Oops… I forgot to post it!
Last week I went for a hike in Olympic National Forest. It took me a bit to find the Forest Road to get me to where I wanted to go since it was not clearly marked and I did not have a USFS map with me. I finally got to the trailhead, got my pack on, and set out.
I was hiking on the Gray Wolf Trail, #834, that goes along the Gray Wolf River. This particular trail has a bridge out and the river is said to be impassible so I knew I would not be going more than a few miles in. It is a beautiful hike, and is quite similar to the other trails here with lots of undergrowth and some sizable trees in the forested areas. This trail does not appear to be used much – it is a narrow path with tall flowers and grasses along the trail in the open areas. That was a good sign to me… hopefully I would not see another person on my hike.
The first part of the trail goes through this open area that looked like it may have been a USFS road at one time but had been “landscaped” to give it some features. I could be wrong on this, but when I see a long corridor in a forest that is void of trees I usually think it used to be a road. This part of the trail had an odd feeling to me because of this.
I walked on and the trail started getting into some forest finally. Lots and lots of ferns and shrubs in the understory, and the trees are big up here. As I continued, there was a sign for another trail called “Cat Creek Loop Trail”. Knowing the bridge was out ahead I thought “oh, why not?” and took the loop and it went into a beautiful area of the forest.
The trail eventually split at a tee – it was left or right. I looked at both and thought going left looked easier so I went that way. I could hear the rushing of what sounded like a sizable stream get louder and quieter and louder as the trail meandered through the woods. There are a few log benches put in along the way by the trail maintenance group that keeps this trail in shape (great work done by volunteers!). There are some pretty big trees back in here, both standing and fallen. Looking at trees like this it makes you think about all the things that have happened since these tress have been alive.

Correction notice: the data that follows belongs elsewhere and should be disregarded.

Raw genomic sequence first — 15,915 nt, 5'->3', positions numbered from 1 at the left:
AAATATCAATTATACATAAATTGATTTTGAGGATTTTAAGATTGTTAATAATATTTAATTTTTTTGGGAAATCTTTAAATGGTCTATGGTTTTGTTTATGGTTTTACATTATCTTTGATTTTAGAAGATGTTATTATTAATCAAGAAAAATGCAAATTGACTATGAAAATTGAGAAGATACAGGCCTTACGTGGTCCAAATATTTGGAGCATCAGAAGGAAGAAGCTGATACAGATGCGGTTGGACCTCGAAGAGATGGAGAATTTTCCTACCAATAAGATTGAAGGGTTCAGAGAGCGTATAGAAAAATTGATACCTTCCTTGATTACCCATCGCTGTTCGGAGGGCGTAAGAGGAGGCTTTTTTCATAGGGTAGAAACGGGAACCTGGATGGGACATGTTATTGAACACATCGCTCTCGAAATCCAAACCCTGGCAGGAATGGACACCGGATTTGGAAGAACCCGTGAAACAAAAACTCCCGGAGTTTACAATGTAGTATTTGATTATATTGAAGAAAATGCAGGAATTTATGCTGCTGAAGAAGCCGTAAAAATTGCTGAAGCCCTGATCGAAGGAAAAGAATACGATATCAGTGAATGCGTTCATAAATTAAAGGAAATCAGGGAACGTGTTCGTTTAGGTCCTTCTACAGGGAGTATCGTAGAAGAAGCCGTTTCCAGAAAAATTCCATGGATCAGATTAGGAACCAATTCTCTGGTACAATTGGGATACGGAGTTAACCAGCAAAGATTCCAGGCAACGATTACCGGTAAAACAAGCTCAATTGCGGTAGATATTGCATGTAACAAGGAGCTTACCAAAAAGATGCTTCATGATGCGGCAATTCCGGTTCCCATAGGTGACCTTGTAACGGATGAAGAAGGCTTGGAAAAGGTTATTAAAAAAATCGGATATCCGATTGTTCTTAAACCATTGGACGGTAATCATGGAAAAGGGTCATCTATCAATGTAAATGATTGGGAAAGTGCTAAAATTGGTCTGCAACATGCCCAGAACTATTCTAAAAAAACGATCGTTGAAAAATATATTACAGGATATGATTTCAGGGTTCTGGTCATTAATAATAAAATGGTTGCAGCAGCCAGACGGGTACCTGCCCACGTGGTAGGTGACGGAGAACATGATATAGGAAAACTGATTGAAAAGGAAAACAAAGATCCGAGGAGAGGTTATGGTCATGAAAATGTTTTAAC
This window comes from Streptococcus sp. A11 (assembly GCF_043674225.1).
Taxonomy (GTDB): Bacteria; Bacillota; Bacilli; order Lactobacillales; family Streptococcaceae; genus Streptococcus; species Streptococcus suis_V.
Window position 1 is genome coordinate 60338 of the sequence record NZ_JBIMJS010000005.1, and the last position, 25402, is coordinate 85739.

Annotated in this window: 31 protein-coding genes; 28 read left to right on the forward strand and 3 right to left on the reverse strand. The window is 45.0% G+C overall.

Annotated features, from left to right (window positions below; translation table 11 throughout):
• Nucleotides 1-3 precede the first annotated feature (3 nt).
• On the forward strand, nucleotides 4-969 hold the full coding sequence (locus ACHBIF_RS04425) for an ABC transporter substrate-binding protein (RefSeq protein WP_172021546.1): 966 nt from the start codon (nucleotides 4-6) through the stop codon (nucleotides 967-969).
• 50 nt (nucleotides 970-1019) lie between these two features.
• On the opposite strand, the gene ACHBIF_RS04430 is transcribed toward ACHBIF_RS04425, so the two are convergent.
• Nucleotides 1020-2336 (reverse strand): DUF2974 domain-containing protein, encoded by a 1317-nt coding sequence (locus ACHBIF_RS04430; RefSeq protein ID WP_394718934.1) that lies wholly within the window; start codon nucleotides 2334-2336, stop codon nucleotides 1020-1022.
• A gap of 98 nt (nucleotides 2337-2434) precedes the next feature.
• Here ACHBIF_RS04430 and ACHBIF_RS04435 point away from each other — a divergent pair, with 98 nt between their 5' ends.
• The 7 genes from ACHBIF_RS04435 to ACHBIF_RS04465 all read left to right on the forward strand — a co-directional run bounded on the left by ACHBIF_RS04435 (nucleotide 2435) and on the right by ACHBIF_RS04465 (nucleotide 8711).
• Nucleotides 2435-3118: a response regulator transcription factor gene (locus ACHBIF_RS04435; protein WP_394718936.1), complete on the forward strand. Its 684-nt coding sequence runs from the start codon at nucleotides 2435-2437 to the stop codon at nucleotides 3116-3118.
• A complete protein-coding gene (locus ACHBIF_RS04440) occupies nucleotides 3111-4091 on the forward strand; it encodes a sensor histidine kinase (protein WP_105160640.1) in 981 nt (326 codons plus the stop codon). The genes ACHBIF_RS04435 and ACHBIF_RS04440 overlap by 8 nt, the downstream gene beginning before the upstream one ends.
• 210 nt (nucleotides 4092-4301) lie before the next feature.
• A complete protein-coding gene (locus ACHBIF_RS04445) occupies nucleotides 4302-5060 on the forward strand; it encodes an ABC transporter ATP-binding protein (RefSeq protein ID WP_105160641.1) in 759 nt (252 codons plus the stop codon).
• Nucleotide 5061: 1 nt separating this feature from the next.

I got some distance back in on this trail and saw the source of the noise – it was definitely a sizable stream (or river) and i was quite a distance above it – probably a few hundred feet. It was at this point I decided to turn around and head back. I did not know how big this loop trail was – it could have gone through Idaho for all I knew. Besides, I was getting hungry so I walked and found a good place to have some lunch. As I was sitting there eating lunch I saw these gold/pink berries that were formed like raspberries or blackberries. The leaves certainly looked like blackberry/raspberry bushes.
I asked after I got back, and did a little research on what I was told, and they appear to be salmonberries. Maybe I will go back and pick some to bring back for positive ID.
After I had my lunch I threw my pack back on and started heading back to the car. It was a gray, overcast day where I was, and with the forest being so thick it gets dark rather fast and I did not want to be walking through the forest in the dark. As I was walking back I noticed the wildflowers more and realized how many that there were.
It was a nice hike and I need to get out and do more of them now that I have a map and this area is not a very long drive from home. I did not really know much about this particular area and someone had suggested it to me so I gave it a try. There are a lot of trails in this same area to explore so not much need to go far from home for now.